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TIIK OMAHA DAILY ItEE: MONDAY, NOVEMBER 2, 1003.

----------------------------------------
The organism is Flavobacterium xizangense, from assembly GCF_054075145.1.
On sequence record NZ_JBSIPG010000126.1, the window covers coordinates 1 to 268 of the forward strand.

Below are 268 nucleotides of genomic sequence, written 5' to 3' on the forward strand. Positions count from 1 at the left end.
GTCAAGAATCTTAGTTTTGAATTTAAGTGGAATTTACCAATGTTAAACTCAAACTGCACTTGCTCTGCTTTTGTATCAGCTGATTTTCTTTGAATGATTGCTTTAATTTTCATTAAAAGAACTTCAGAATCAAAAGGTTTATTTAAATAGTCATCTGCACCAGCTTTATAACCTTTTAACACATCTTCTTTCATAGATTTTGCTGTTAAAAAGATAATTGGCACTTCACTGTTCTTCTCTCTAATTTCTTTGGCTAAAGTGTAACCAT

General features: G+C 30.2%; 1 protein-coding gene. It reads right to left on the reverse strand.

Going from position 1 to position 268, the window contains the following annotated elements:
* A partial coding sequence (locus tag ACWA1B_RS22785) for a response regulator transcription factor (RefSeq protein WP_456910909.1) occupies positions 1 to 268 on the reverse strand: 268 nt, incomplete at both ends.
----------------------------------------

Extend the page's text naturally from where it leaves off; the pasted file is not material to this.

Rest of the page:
GREAT YEAR FOR TflE BEET Aorg U Lrg tni Bain Add Sweetness to the Littlt Boot ONLY feimCUlTY IS IN WEEDING Met Yield la Owf Fifty Dollars rr Acre for the ra-ners nnd ne Stat Itenent fm the I dastry la Many Ways. NORFOLK. Neb.. Nov. t (Special.) "Thla has been an exceptionally productive year for ugar beeta in Nebraska," said Manager J. N. Uundlck of the American Beet Sugar company at Norfolk to a Bee representative, ','and the result la that while tha heavy ralna and continued wet weather have in aome placea Injured the corn the saccharine bulbs have thrived bet ter than ever and the more acres of the white roota that a farmer planted this year the bigger la his bank account this fall. "Nebraska always has been a great state for the sugar beet. That Is why the Ox nards came In here years and years ago, when the industry wss but in Its Infancy, and begad to jhanufaoture sugar. The soli is essentially well Jtted for saturating tha beets ' with the purest sweetness in the world, and It will always be a paying propo sition from whatever viewpoint. "While every year even the worst of yeara for other crops in this state Is gen erally good for beets. Such years as the exceptionally wet one which has Just passed prove eminently satisfactory to all parties who. are concerned in this Industry. The only difficulty that we experienced at all from the rainy season was the hindrance it gave to beet wecders and the chance It gave to the fields for getting fined with foreign vegetation'. ' Otherwise every drop of water that fell put the beets In a better way and when we began to harvest them four weeks ago we were agreeably sur prised with our results. ' Surpasses Banaer Season. "Last, season was an exceptionally good one, but this will even surpass that. The beets Which have so far been tested in the laboratory show more sugar than a year 'ago land consequently the growers get more money. , You see we nay for quality as well as quantity. At the outset we give the far mer 14 Tor every ton of his beets. That is the minimum and that the factory guaran tees. Then above that we pay him 25 cents for each additional percentage of sugar above J4 per cent and pay for fractions in proportion. " . "Reside this we pay the freight on beets shipped In by rail and to growers who haul by wagon we pay 26 cents per; ton' extra. Then there Is another revenue still for cer tain of the farmers. Those who stlo their heetM are paid 20 cents per ton for that. By siloing we mean to bury the beets in the ground for protection from frost, until we are able to make room for their reception In our sheds. 'JNow. you may get some Idea of the cold cash that goes into the pockets of the Ne braska farmer when you learn that last season's average growth per acre was Just 10.01 tons of beets and that the average price paid for the beets was $4.95, making the net average receipts for every acre of ground Just $54.56., It is too early In the season to forecast the average acreage for thla year, but as I said before we have had a better year than ever before. "To run our Norfolk factory through a campaign requires between 4.000 and 5.000 acres of beets so that the growers, receive as their share of the sugar manufacture between. $50,000, and WJ-QQeyery . month that i- I" r H k 4 red 'Tan j nT. tia'y ; - "We;. ra,vow ' making ' about' 7.600.000 pounds of granulated augur', annually. This la all slilpjscd, tUrctiy',W. n Omaha .Jobber ana irom mere Jt goes out over the world. We are slicing up roots at the rate of 400 tons every twenty-four hours, havlna: In creased the capacity of this Institution dur ing tne summer Just sussed. . T t. . .1 . . . . wubcib or tne ractory never ston from the moment , they , begin to turn In, uciouer unm the last grain of sugar has been sacked in January. It requires two ahlfts : to keep going anil wa employ 250 men. We use from $,000 to 10,000 tons of coal during a season, from 4,000 to 4,5v0 tons of llmerock and from 45s to 600 tons of coke Besides, this there are- from $),000 to 40.0J0 , yards of filter cloth .to be purchased for the testing processes,' 75,000 'sugar bags 'and other thousands of SfloUur" worth-of sup j.ues wnose uetalls would be monotonous. . Ana .one or the oeat features of the whole business, as it. strikes me, is that practically: all of these-supplies. wltl the exception of the coal and coke,- are bought right hero In our own home slate of Ne- . bcaska.. The whole Industry . turns 'money i rum T.aa world or commerce uuo this com monwealth, raying It to the furniniv the aupply manufacturer and to the laborers who, thetnsojves, draw checks for $111,000 per month.".; , "How many cars are required to handle the outside shipments to the factory?' asaea ne wee reporter, with a view of learning, how much the farmers of any one section of (he state, outside the Immediate community, are benefited by a sugar tao tocy. .. - .. ' wr. uuumct lurnea over ma leaves of a great bookv "Laal year" he sard, "the railroads which enter Norfolk were require! to handle exactly 1,782 carloads of the dif ferent supplies to teed our factory here. It is the same in other places." Palp Uoes reed Cattle. "And when you grind out the sugar, was asked, "la there nothing left of the toeet at all?" The sugar factory manager merely pointed to an Immense stock yard near the factory which Is filied with 1,8'X) eleek, growing cat tie. "There," he aald, "Is what remains after the sugar Is extracted. The pulp, which comes out of the factory wheels looking like so much shredded cocoanut, is one of the finest foods In the World fur cattle, anil what people don't eat of the beet In their breakfast coffee they buy at the meat mar kfeta as the chuloest beef. "And Juet here Is anothervery pretty point for the farmer who is situated In a beet growing community. To every farmer who grows beets for us we give, fres of charge, this pulp. No farmer, mind you, User of genuino Wels bach lights r saving $230,000 a day In cost of gas. Arc you sharing In thla? "T? . All Dealers. , li'iiSlii!!! L-... L:J on Burner S iVlVVi who does not grow beets ever gets a single ponnd. The stock feeders are more and more appreciating the value of this ma terial and every year sees our pile of pulp diminished faster and faster. The balance of the pulp, after the farmers who grow beeta are fully satisfied for their own Wants, is disposed of to cattlemen who are feeding those animals over yonder on the yards of the sugar company. "Ths Norfolk factory was built in ! and was operated for the first time in the fall of lftl. The cost complete was .VW,fXtX Not a season haa seen It Idle and It h.-.s often worked up beets from southern parts of the state. We,, as the makers of the sugar, are highly satisfied, with .what the soil of Nebraska has been able, to do in the producing of sugar, and the farmers, from every apparent Indication, are -more than pleased with their doien years ef practical experience in this line of agriculture. They figure that $50 an atfre Is Worth While. 'During the' summer, of course, the "beet fields give profitable employment to hun dreds and hundreds of young boys and girls as weedefX The beet weedef is a character distinct and Individual. He Is a sunburned lacf with great wads of cloth tied about his knees for-protection.- He gets down and trawls upon the , ground, his back to the sun, and cuts out the weds and the super- floug beets with a tiny hoe six Inches long. He leaves but one root in every half foot. He gets about 10 cents for every row and Is able to thin about a doten rows a day." GHOSTS TO GREET THE GUESTS Novel HnlloTve'en Party Given by Young; 'Women of tne State Hoaee. (From a Staff Correspondent.) LINCOLN, Nov. 1. (Special.) Down darkened halls, ' pant ghostly figures and wna-eyea pumpkins, to the omcr or tne attorney general, was the route of the guests entertained by the girls of the State, house last night. And the road - was full of i shivers and quakes atid surprises. At the west entrance to the building the guests were met by a likely looking ghost who -extended the glad hand of welcome. This was an indication of what was to come,, for the hand was clothed In a white glove full of ice-oold sand. In the dimly candle-lighted halt '. white robed specters popped out from every secluded spot and added to the ghostly welcome. The occasion was the annual Hallowe'en party given by the State house girls snd It was attended by about fifty couples. The rooms. and halls of the building were dec orated In keeping with Hallowe'en time's. Supper ,was served " from a long ; lohh oounter upon tho restaurant order ''and consisted of good things made by the fair entertainers. , . ,: , . , v . " ' The -evening was spent telling ghost stories around an alcohol camp fire, eat ing apples suspended from -. strings and divers tricks and , game. Partners were fished for by the young men.. A number of peanuts- with the Initials of some girl on each were placed in a pan of water and It was up to the young men to each "gig" a peanut with a long hatpin. Upon the arrival of the guests each young man was handed a card upon which was written the initials of a young woman and the young man was then given the. pleasure of ad dressing a complimentary remark, to ths young woman, each word of which was to begin with one of the initials. One in teresting feature of the evening was the unwinding of the ball of, yarn, each person telling a chapter in a story, .started by the first person, until a peanut : dropped from the ball. In the shell wag ft , slip of paper upon which was written the for tune of the hoiderv This could aot be read until held before a candle light Tor several minutes. ... .. , - This morning a number ' of 'the State house girls who were responsible for the success of the par) y and soma others were entertained at breakfast by Mrs. 'Scott In fcortor of '.Miss Clare Lease, who left this af ternoon for Denver to make' her home wtttt her .mother and brother. Miss , Lease, has been a.rnember of the stenographic force of the supreme court,, as well as a leading member of the. Q. A. T. and. other clubs. Most of the young society people of the town were at the station to bid her goodby. Miss Lease was' one of Lincoln's favorite young women. w" Deputy Clerk Nelson Resigns. E. W. Nelson, deputy clerk of the su preme court,' tendered his resignation late Saturday afternoon, to take effect Novem ber 15, or as soon thereafter as convenient to ths court, -to become manager of the Fltsgerald Dry. Goods company of this city. Mr. Nelson Is an eld state house man, though young In years, and has held posi tions under Oovernor Holcomb and In the land commissioner's office under Commis sioner Wolfe." He.has- always tteeri Careful and painstaking and' was a. popular offi cial. ' From a financial standpoint there Is no doubt Mr. Nelson hag secured better place, but there are. these who see In his resignation a republican Supreme court and a republican clerk. This, of course,' would' drop Mr. Nelsoa from, the payroll of the state, consequently he did not hesitate to sever himself from the office when, an ou portunlty presented Itself. ' Mr. Nelson has always kept in close touch with the political situation and there are none better posted on which way the strawa point. 'For his ability lit the political field he was elected chairman of. the populist state committee in 1902, hut holdlrig a Judi cial position he refused to accept the honor. When Judge Holcomb was elected governor he was secretary of the state commute. -, But there are many other things that point the way of the Tuesday election. Chairman Lindsay at the outset of the con test cautioned hia organisers out In the state against sending la other except con servative reports of the situation, prefer ring to learn where there' was republican dissatisfaction than of republican harmony. With these Instructions the committee has every reason to believe that all the reports received at the headquarters have fold of the true situation. If any' republican can didate has ever been in danger of defeat the committee has been Informed of It. Consequently when the chairman of the committee said he believed the republican state ticket would be elected easily he had every reason to believe what he said. The reports received have been most favorable and If the members of the republican party get out ana vote as tney now ssy they will snd Douglas county does what It ahould do. the result will be an old time repub lican majority, and the leaders of the party here believe it will b . Farmer Loses His Roll. FREMONT. Neb.. -Jsfov. l.-Speclal.)-J. A. Buckley, a farmer living near North Bend, came to the city Thursday with a load of wheat and with It's proceeds pro ceeded to take in the town Friday night. Yosusrday he reported to the police that ha hid been held up by two men near the Ccltimore hotel ad relieved of $1X5) and later Identified E, R, Boilars. who had been arrested the night before near the depots as a auspicloua character, as ona of the men who did the Job. Sollara admitted having been with Buckley tha nlrht hfnri but ueulrd having his money.' . Buckley, he saia, naa last his wad through too much confidence in his ability as a noknr nUvor Sollara waa given thirty daya ,ln Jail by PoUco Judge Cook and Buckley went home vowing not to get intimate with atrangera again. Nerve saves an Arns. PAPILLION. Neb, Nov. 1. (Special.) While Harry Ellenger. residing near Orotna, was shelling corn the chain of tht shvllr became clogged and In trying t release it his finger was caught between the chain and a cog wheel. He was rap Idly being drawn Into the machine, and realising that he must either lose his finger or his whole arm and perhaps his life, El lenger braced himself and by twisting and Jerking he pulled the finger off of hia hand by the roots. The finger was carried Into the machine. Much nerve and quick action had saved his life. He Is getting along weil and no serious results are anticipated. SUE TO RECOVER AN ESTATE Plaintiffs Allege They Signed Away Their Rights In Ignorance of the Facts. PLATT8MOITTH, Neb., Nov. l.-(SpeclaI.) An action has been commenced In the tl trlct court here by the filing of a petition In .equity by Attorney W. L. Brown of Lincoln for the plaintiffs, John Kupke, Jo hanna Sayre and Robert M. Say re, against Carey S. Polk, H. R. Neltsel, J. E. Baum gartner, Johann Stroy and wife, Herman Schmidt, Agnes Schmidt and the Bank of Mordock. The plaintiffs allege that C. 8. Polk, an attorney of this city, came to their home In Kentucky and Induced them to sign awsy their rights in the estate of the late Ernest Kupke of this county, to which they now allege they are the sole heirs. The consideration received was $4,000 and the estate Is a.Ieged to be worth $22,000. They tender repayment of, the $4,000 with In terest and seek to recover the value of the estate, asserting that the papers were signed In ignorance of their rights In the matter. SHOOTS BROTHER BY ACCIDENT Revolver Is Discharged and Ballet Enters Abdomen of Henry f I mm a. CLARKS, Neb., Nov. I. (Special.) Henry Slmms was accldently shot Friday . night wltn a 3?-calibre revolver 'inMhe1 hands of his brother William. The Slmms' live on a farm five miles west of town. In eKUmln ing a revolver last night the gun was dis charged, the ball entering the upper part of the abdomen and penetrating tha liver. Medical assistance was secured here, and while the bullet has not been located the patient Is resting easily, with some Hope of recovery, . ' Woman InCrage Convention. TABLES ROCK, Neb., Nov. 1. (Special.) The fourth annual convention of the Paw nee) County Woman's Suffrage association was height-the Methodist Episcopal church at -thlj'place Thursday and Friday of this webk. A large number were in attendance, cprisiderlng the inclemency of the weather. Mrs. Clara A. Young of Broken Bow, slate president, and Miss Laura A. Gregg of Omaha, state organiser, being both present. The former gave the address on Thurjdiy evening and the latter Friday evening. The following are the newly elected officers for the ensuing year: - " President, Mrs. Ella O'ljiughlln, Pawnee City; vice president, Mrs. Anna Kavanda, Table Rock; corresponding secretary, Mrs. Fannie Davis, Pawnee City; recording sen retary, Mrs. Claire E. Seism, Table Kock; treasurer, Mrs. Edith E. Woodx, Table Rock; auditors, Mrs. Annetta Nenbitt, Paw. nee City, and Mrs. Mary A. Cotton, Table Rock. . . ,- ( i' Lectures by Nebraska. ( -TECUMSEH, Neb., Nov. l.-(SpeslaL) The Baptist Young People's union of this city has planned fur a three-event lecture course and the talent employed Is strictly a 'Nebraska artlole." The first lecture" will be given Thursday evening and the lec turerer will be Chancellor E. Benjamin Andrews of the state university.- His subject -win be "PrornVma of Greater America." The other lecturers wtjlbe Rev. E. Z. Batten pastor of the First Baptist church of Lincoln, 'and Dr. Conley, pastor or the Ffrst Baptist church of Omaha. r-nlMW lnen4la at Anbnrn. i AifBlTRN.'-rliel., NoV. l.-(8pecial.)-Hon. 0. F..Reavif-republican candidate for judge of the, district court, spoke at the new opera house here last night. The night was rainy and bad, but notwithstanding this, he had. a fair sifsed audience. Every , one pronounced his effort an excellent one. '. He devoted most of his time to answering the charges made by his republican enem.es; at Falls City, but closed with a fine review of the accomplishmenta . of the republican party. Sheep as Hoadmakera. t FREMONT, Neb., Nov. l.-(8pcclal.) Road Supervisor Mltchel of Elkhorn town ship uses a bunch of 8,000 sheep being, fed on his place as a road machine, A number of roads are being graded in the stigky gumbo soil of that township and Mltchel found it almost Impossible to break up the big lumps. By driving , tha sheep a few times over the' toads their sharp hoofs out and pack tha sticky solid chunks better than could be done with a roller. .. . . Look Bright In Platte. COLUMBUS, Neb.. Nov, L-(SpeclaI.i On. the' eve of the battle everything here looks as if Hon. J.' U. Reeder of this city would be. elected .to, the district bench .of this (the-Fourth Judicial district. ,The chairman of-the central comlltee aald to day that he also confidently expected that a part of the republican county1 ticket would be -elected in this democratic strong hold. Much good work was accomplished ths past ten days. Barllasjton Hoadniaster Qalis. TECUMSEH, Neb., Nov. 1. (SneclaL) O. A. Dunlap, for years In the employ of the Burlington, haa resigned the position of roadmanter, with headquarters at Edge mont, S. D-, and will remove to this city with his family. He will go into business here. Mr. Dunlap -built the first house In Edgemont and has lived there for many years. He has been in the employ of the Burlington for over twenty-one years. Chaasje In Railroad Aa-eata. COLUMBUS, Neb., Nov. 1. (Special.) L. F. Rector of Aurora succeeds Mr. J. O. Odden as agent of the Burlington here, the change taking effect this morning. Mr. Odden will be transferred as agent at Bene dict, which position he held before com.ng here last April. He will, however, enjoy a month's vacation before going to Benedict and expects to vUit the Pacific Const and Old Mexico In the meantime. ' - Injured In a Runaway. PiPlI T iriV Neb.. Nov' 1 (HrMrUl Tu. Mm VMtMflV Whlla Mr. Rnrhjinlr u driving to Springfield his team became ingnieneo at an uiumnuuo ana ran away. 'ine carnage w uvenururu, inrowing Hnrtnlt out. breaking: his collarbnn and otherwise bruising him. His Injuries will not prove ratal. Insaae Man Disappears CAMBRIDGE. Nob.. Uov. 1. (Special.) The family of W. E. Bennett ia badly wor ried over his sudden disappearance Wed nesday morning. Mr. Bennett had been in a atate of dementia for some time and Imagined that some one was trying to take his Ufa. Increase la Registration. FREMONT, Neb.. Nov. l.-OpeciaV) The total registration in this city U 1.4S9. an Increase of about 100 over last year, but nearly 1&0 votes short of the probable vot ing population of the city. A Barn Never Barns After Porter's Antiseptic Healing Oil Is ap plied. Relieves pain Instantly and heals at the same time, g'ur man or beusu'lMce tat. LAND FRAUDS IN THE WEST Secretary Hilobocck Approve Statement Lined b the Interior Department. COMMISSIONER RICHARDS FILES REPORT Head of Bareaa Calls Attention te Fencing and Other Matters and Asks for Iarge Force ' of Depot les. WASHINGTON. Nov. l.-The following statement of the conduct of th Investi gation into the public land frauds In the Pacific coast states waa prepared at the Interior department and given out with Secretary Hitchcock's approval: Nearly a year ago Information reached the secretary of the interior which indi cated that frauds of a serious nature had been, snd Were being, perpetrated against the government under what is known as the torest reserve land act of June 4, U97, by a combination of land speculators on tne Pacific coast. , The information and Indicated frauds were of so grave a character that the sec retary at once directed a thorough Investi gation to be made. This Investigation was commenced last January and has been con ducted by those - having charge of the actual work with great cHre and with all possible expedition consistent with thor oughness. 1 he investigation has proceeded step by step. Without intermission under i the secretary's personal direction, and every clue to wrong, doing has been qui etly followed to Its source, with the result that it Is the confident belief of those In charge of the Inquiry thst the guilty par ties will be apprehended and speedily brought to Justice. It has been the determination of the sec retary from the beginning thst the matter should be probed to the bottom regardless of the apparent Influential character of some of the men Involved and the Inquiry has been conducted throughout along these lines. The work Is now nearing completion and the whole matter at an early dale will be in shape for definite and appropri ate action against the offenders. , - r ... Denies Some ' Reports. .. . While several hundred acres of public lands' are involved in the 111' gal trans ections brought th light, the number of acres to which patents have been obtained by the perpetrators tit the frauds is com paratively small. It is proper to say alo that some of the statements in regard to the matter which... have appeared in the newspapers recently, both in the east and In the west, are more or less exaggerated and others are mere surmises. - ' The statements widely, circulated to the effect that Mve United States' senators and a large number of representatives were Implicated and that the lands involved would reach In valu tl6,0O4,(KK) or lai.WW.OOO, are without foundation in fact. It can be positively stated thot they did not originate in the Interior department. The details of the Investigation are known to few and stories based on statements which have heretofore appeared In "the press must be received with due allowance. . ' At the proper time a full statement will be made, covering the. results of the en tire Investigation and the whole matter will be given to the public, hut for obvious reasons it is not deemed expedient that a detailed statement ; of the facts rhould be given at the present time. The work of the Investigation has been conducted by Arthur B. Hugh, assis tant attorney in the Interior depart ment, and William J. Burns of the secret service of the Treasury depart ment. Mr. Burns was called Into the case last May and since that time hag. had entire charge of the secret ser vice features of the work while Mr. Hugh has attended to Its legal phases. The sec retary of the interior Is highly gratified with the efficient services rendered by these officers In this matter.-. . - Commissioner's 4 Annnal Report. Tha annual report. Of , Hon. Af W. plch ards, commissioner ' of the general . .land office, which was made publlo today, says that there waa lrt' the past year a large Increase In the total,number of .supposedly fraudulent land entries over the preceding year,' He attributes Hhelr discovery largely to an order of the tojretary of the In terior, dated 'Nbvetnberv2, 1902, directing the investigation- of trH entries mads under Ihe timber, and itone act In the states of California,' Oregon And Washington. - Un der this order, alone 10,000 entries have been suspended and, .there are now fifteen special agents of the land office in that field engaged in ferreting jout. the fraudu lent entries. , ' ....' Commissioner Richards also states that during the year there were . reported 125 unlawful enclosures of, .public land., cover ing an area . cf LepS.TO acres, i Beventy nlne of these enclosures have been removed and proceedings are. pending to compel the removal of the remaining number. He says, however, that the total number here mentioned is only a fraction of the en closures maintained In violation of the law, the special agents- having found It 'impos sible to give attention to many others be cause of the order for a special Investiga tion, of the entries under the timber and stone act. . . ' . Complaint is made of the operation of the act. of March 11, 1902, to facilitate entries. Referring to this law, the commissioner y,: ; , ; ... v--; . ' ... Commissioners .Abet Frnnd. '- The privileges gained by the act have been. greatly abused,artlcularly by United States commissioners, who nave often been parties to wholesale frauds In con nection with entries made before them. Affidavits and entry papers have been prepared In the names of fictitious entry men, and a variety of other ways have been devised . by tease officers to assist parties to evade compliance , with the re quirements of the law. The report makes a strong plea for a larger force of special agents, saying: ' ' Complaints come to this office from every section of the country of flagrant viola tions of the various laws relating to the public lands. Thousands of entries are being made for apeculative purposes with scarcely any attempt at compliance with the leiral riulremeut, vaxt areaa are un lawfully enclosed to the exclusion of ac tual settlers, and hundreds of thousands of dollars worth of publlo timber Is being taken unlawfully. To put a stop to these practices and so to preserve the remaining public lands for the home builder, a large field force is absolutely necessary. It will be remembered that the publlo domain covers about one-half of the entire coun try. The appropriation for the past year allowed the employment of Only about fifty-elrht agents and their duties consisted not only of Investigating and reporting on t hmiaundii of lleet'd fraudulent entries. timber depredntlon and unlawful enclos ures, but In doing a large part of the sup plementary work neeesxary to prove Viola tions of law discovered by them. Speaking of the fo(est lieu land selec tions the commissioner says there were ,M of them pending on the 1st of last July, and they Involved an approximate area of 1,2U3,126 acrea He recommends a change In the law permitting the aelectlng of pat ented lands within the reservation for un patented land on the outside, saying: - In the exchange of ltnd within a forest reserve for other public land It frequently occurs that land from which the timber has been cut is exchanged for land having timber. Thla is manifestly unfair to the government, but cannot be prevented under the law. While it la considered to oe lm- Mindyour doctor. He says: "Ayer's Cherry Pectoral for coughs." ieo-.Ar:- a -a r y X -:--.!.V::':: practicable to require that only1 land of like value ahall be taken in exchange for lnnfl In a reserve. It might be provided that timber land should not be selected In lieu of such land, Just as mineral land Is now ex cepted from such selection. Wants More Timber Reserves. Mr. Richards also recommends the trans fer of the control of the forest reserves to the Department of Agriculture. There are at present fifty-three reserves, covering an area of .62,(31, 9fi5 acres. The report con tinues: It Is undoubtedly a matter of first Im portance that the reserves thus far estab lished should be supplemented by such ad ditional one as are needed to form a com prehensive, series, such as will Insure full protection to the water and timber supplies of both the Rocky mountains and- Pari ft o coast regions. As yet neither of .the two great ranges of these regions have a suffi cient chain of reserves protecting Its entire length, nor has the1 matter of reserving as many.sourcea of water supply, as may be needed in connection with the irrigation nrovemeht been fully determined. ' The report shows a' marked Increase In (he business fef'the riffie'e over Ihe year 1902,' the total; receipt being 111,024,743, an increase- of $4,762,811. ' This fhcreas over' 1902 Is greater. It la stated, than the total re ceipts for the year 1899.. The total area of public-lands appropriated during; the year wa 1224,294 acrea, an Increase of S.335.7A4 acres over the preoeding- year: About half the , area entered Waa ' entered under (he homestend law. "' ' " The office 1s about twelve months behind With Its 'work- and the commissioner rec ommends an Increase in the force,- fn sup port of .which recommendation he says the large Increase during the last two or three years In original homesteads and the great activity In all kinds of land mattera throughout the west, as Indicated by . the reports from the various legal land offices, shows that there will probably be a larger amount of work coming before this offloe for aeveral years to come than at the pres ent time. a Gsirssleeif Ort tor riles. Itching, Blind. Bleeding or Pr'otrufllni PAZO OINMENT falls to cur you n to Pi lea Tour druggist will refund money if 14 day. ' 60 , - It 'v;nfiE record, t . "; - t Coney Island i"lra Swept. . NEW YORK; Nov.: l.-Coney Island to day waa swept by fire, SO buildings being destroyed.' entailing a loss of 11.000,000. No lives were lost, although several person were seriously Injured. . Thje fire started near the - steeplechase , park and swept long the bowery district, . which Is filled with flimsy frame structures that burned like tinder The principal buildings were the Btauch's hotel and pavilion, and Hen derson's theater, both brick structures erected since i the great fire three years ago. Details of police from Manhattan and Brooklyn aided the firemen and controlled the great crowds. ' Dynamite Starts BiT Blase. CRESTLINE, O., Nov. I. A car contain ing dynamite exploded from a supposed collision or Jar with another car here to night, aettlng fir to every car within a quarter of. a mile. These set fire to adjoin ing car, and at 11 p. m. at least 800 loaded and empty freight car were burning. The explosion occurred at the' west end of the Immense Pennsylvania yards In this city and about two mllea from the city proper. A hole forty feet deep waa blown in the ground and the track wrenched to all kinds of shapes for a long distance. The explo sion smashed thousands of window glass, both plate and pane, and made many peo ple sick because of the concussion. Rail road tie Were blown a quarter of a mile. - Bain Helps Winter Grain. PAP1LMON, Neb.. Nov. L (Special.) A steady fain has been falling throughout Sarpy county for twenty-four hours. This will be a great benefit to winter wheat. Corn la. being huaked and shows good yields. Foreign Financial. LONDON, Nov. 1. The Stock Exchange showed a better tone during- the past week on the Improved aspect of far eastern poli tics, but buslntss was still small and tne best prloea were not maintained. With the exception of a small failure in the Ameri.au section of the markt-t, the settlement was effected without difficulty. The feature of ths foreign market was the rather aviensl.e purchases of south American securitie by continental Oeratora. The bulking trou bles in fit I Aula checked the advsnce tn the Amerlcsn market, prices closed lower for the week and dealings wer still very small. Canadian 'sciiics also showed little strength. aloaa keeper Bbonls Gambler. ST. JOSEPH. Mo.. Nov. 1. Abbot Raub, a well-known sporting man of HI. Joseph, was shot and fatally wounded tonight at Third and Kdinond streets by Oscar Kleln brodt, proprietor of a saloon where the shooting oocurred. The men bad ben un friendly for several days and it Is claimud by friends of Klrlubrodt that Raub entered the saloon tonight for the purjHHi. of as saulting KltlnLrudt. Kail til shot ' - the lower )rt 61 the spine. tertosEs lHISinnis is back at work again. By means of a bloody thumb print he unrav els the mystery of "The tyorwood Builder." V This is the second story of Conan Doyle's new detective ser iesalready the literary sensation of the year w Now on sale, complete, in the November Household Number of c-j, c MADDEN IS UNDER FIRE NOW ! Pottal Investigation Beaches Third A i!iUnt Postmaster General , IRREGULARITIES IN STAMP ACCOUNT Charges that 8tam ganvosed to Hnve Been Destroyed Have Been , Sold by. Him 4a Stamp ' ;.-" ', Collector. ' '' ' I - '" " ' J ;... it . '(From ai 8taJt Correspondent-) : vrA8HINUTOf. i Nov. 1 tSneelal Trie- gram.) Charge of a serious nature' have J been mad agulrisf EdVlfi'Cv Madden, third: assistant postmaster general,, and the jto-'.l tal Investigation now Is concerned with. his' division. Whether Madden Indictment will! be ' ob'taineij Vr sought ;1s' not. yet certain,! but if the charge are substantiated he will, have to leave the postal service and atond. prosecution as well. The administration, was mads aware of the' accusation against; Madden only few 'day ago, - Th prutl-' dent himself hag been fully informed find . already, t,ho department Inspector are, at' work on the case. The inquiry, however., has not proceeded far enough to warrant any statement as to ' what action will he taken. In general it can be stated that the charges Involve Madden in the alleged II-' legal sale of pontage stamps and In with- ' holding from the treasury several thou sands of dollar said to have been thus ob tained. Figure or device on the face of postage stamps occasionally are changed and when such a change I effected it is usual for an order to be promulgated calling in from circulation at postofflces all stamp bearing the old design; Stamp collector, however, frequently wish "to purchase old stamps and some of them become valuable for such Collections. : Madden, It Is -understood. Is charged with having had business dealings with stamp collectors. It Is hinted further that other nd more Important discrepant cles in the department stamp account are alleged and that- Inspector have been or dered to make a -thorough Investigation of thl branch of the department.' Thl Is the first time since the beginning of the postal Investigation that the division of the third assistant -postmaster ' general ha been under fire. - ,. , Wants Justice Done, "' ' It is known that the president doe not wish to do n Injustice to any one, and while he has pointed out that It Is not In his province either to order any man' In dictment or to Interfere to prevent an In dictment being found, he and hi advisers appreciate that In such an investigation, when charges and counter-charge are being made on every hand, great car should be exercised to prevent tha innocent suffering with the guilty.- It has been published as a governing rule of administration that In dictments should not be sought -except in cases where Inspectors snd the govern ment' prosecutors are convinced of th guilt of the accused officials. That policy will be adhered to strictly to the end. Edwin C. Madden, third assistant post master general, wus appointed to hi pres ent position at the urgent solicitation of the Brotherhood of Locomotive Firemen. He wa formerly postmaster In Detroit and waa a candidate for the locnl postmaster- ship here, when Mr. Merritt. the present In cumbent, was selected. He hss occupied his present position about four years. Former Lleutensnt Louis O. Hamilton of th army, who wa indicted yesterday In San Francisco, charged with forgery and fraud, Is In custody, having voluntarily surrendered himself several weeks ago. He led an exemplary life, It Is claimed, until almost a year ego, when he wa disap pointed In not being ordered home from the Philippines after long continuous service In the tropics, he suddenly resigned his commission, without advising friends, and began a courae of life that caused hlg friend to believe hi mind waa unbal anced. He secured money at Manila by false representation. Since hia confinement here, young Hamilton haa been examined by several physicians and the consensus of opinion is that his mind was affected by his long service in th tropics. Strikes at the Hoot. Many dangerous diseases begin 4n Impure blood. Electric Bitter purifies the blood, and cures, or no pay. Only 50c for alc by Kuha as Co. Day Ca every Always RetseTibar tfc Full t axative Ilromo rtuiatna aU Curt CoM In On Dyt Cnfia 2 VJ. sa x. 7 1 Uhe Best of Everything The Only Double Track IVallway to Chicago j The dmaha Train I " ' Par ExcelUnC3 It Xo'. 6. A sotiftmin rwude up in Omah; daily at 5:50 p, tn. , am'uinir of Cltienqo 7:15 p. m. next morning. Library j liuffet Car Barber New Standard Skepert Diner Chair Can Everything. l City OfflCet 14011403 FARNAM ST. OMAHA ' TEL. 824-661 htgjaH Dr.Searles&Soarles SPECIALISTS Cur All Special DISEASES CF Uii ELODO POISON WEAIC NERVOUS HEN KIDXEY AND BLADDER DISEASES T,. mmt and Mealeln " $5.00 PER nOHTil Examinations and advice "tree at offloe or by mall. Written contract give in all curable dtaaess . refund money paid foe treatment. Treatment by mall. 14 year In Omaha. . 14th and rl, OMAHA, VBB. TWENTIETH CENTURY FARMER Address Omaha, Kelt. ' AMCREMKNTg. BOYD'S WownrdA Burr. M'r'r. TONIGHT LAST TIMK -JOSEPH HART a a,v -b i r n f . I i t,i v t A U U FOXY GRANDPA Prices 2&-fci-"6c-tl.(J. TCKflllAY NIOHT ONLY HKNItY M1L LEH AND MARGARKT ANOUN, in D'ARCY OF THE GUARDS Juices 26-60-75c-ll.00-l.6O. Wednesday Matinee and Night LOUIS JAMES and KP.EDEKICK! WARDEJ iLEXIDEii THE GREAT Prices Mat ic to II. Night, 3: to 11.50. Ffffl itf Theater UUB tn PHONE 500. ISc 25c '504 75c : TONIGHT AT 1:16- : Popular Matinee : VK!'i:8rAY : B KH'C BEATS, 25c. HEARTS ADRIFT Thursday and Friday Ward & Vokcs. Seats now on sale. f CRftlAHTOft ' TELEPOKB 1031. TISIKPHOSK 1081. Kvery Night. Matinets Thursday, Batur - day and Sunday. MOUEH1 VAI PJf VII.LE,. Arias' t)lckson & Co., l'axton's Art Studies. Ly tton-Gf raid Co., Mr. and Mrs. Bearl Allen, Alfred srnewn, A I mi. lit snd IHimont, Carlelon and Terre and the Kino drums - - ' IPRlCES-i-lOC, ZiC, fch. a. 1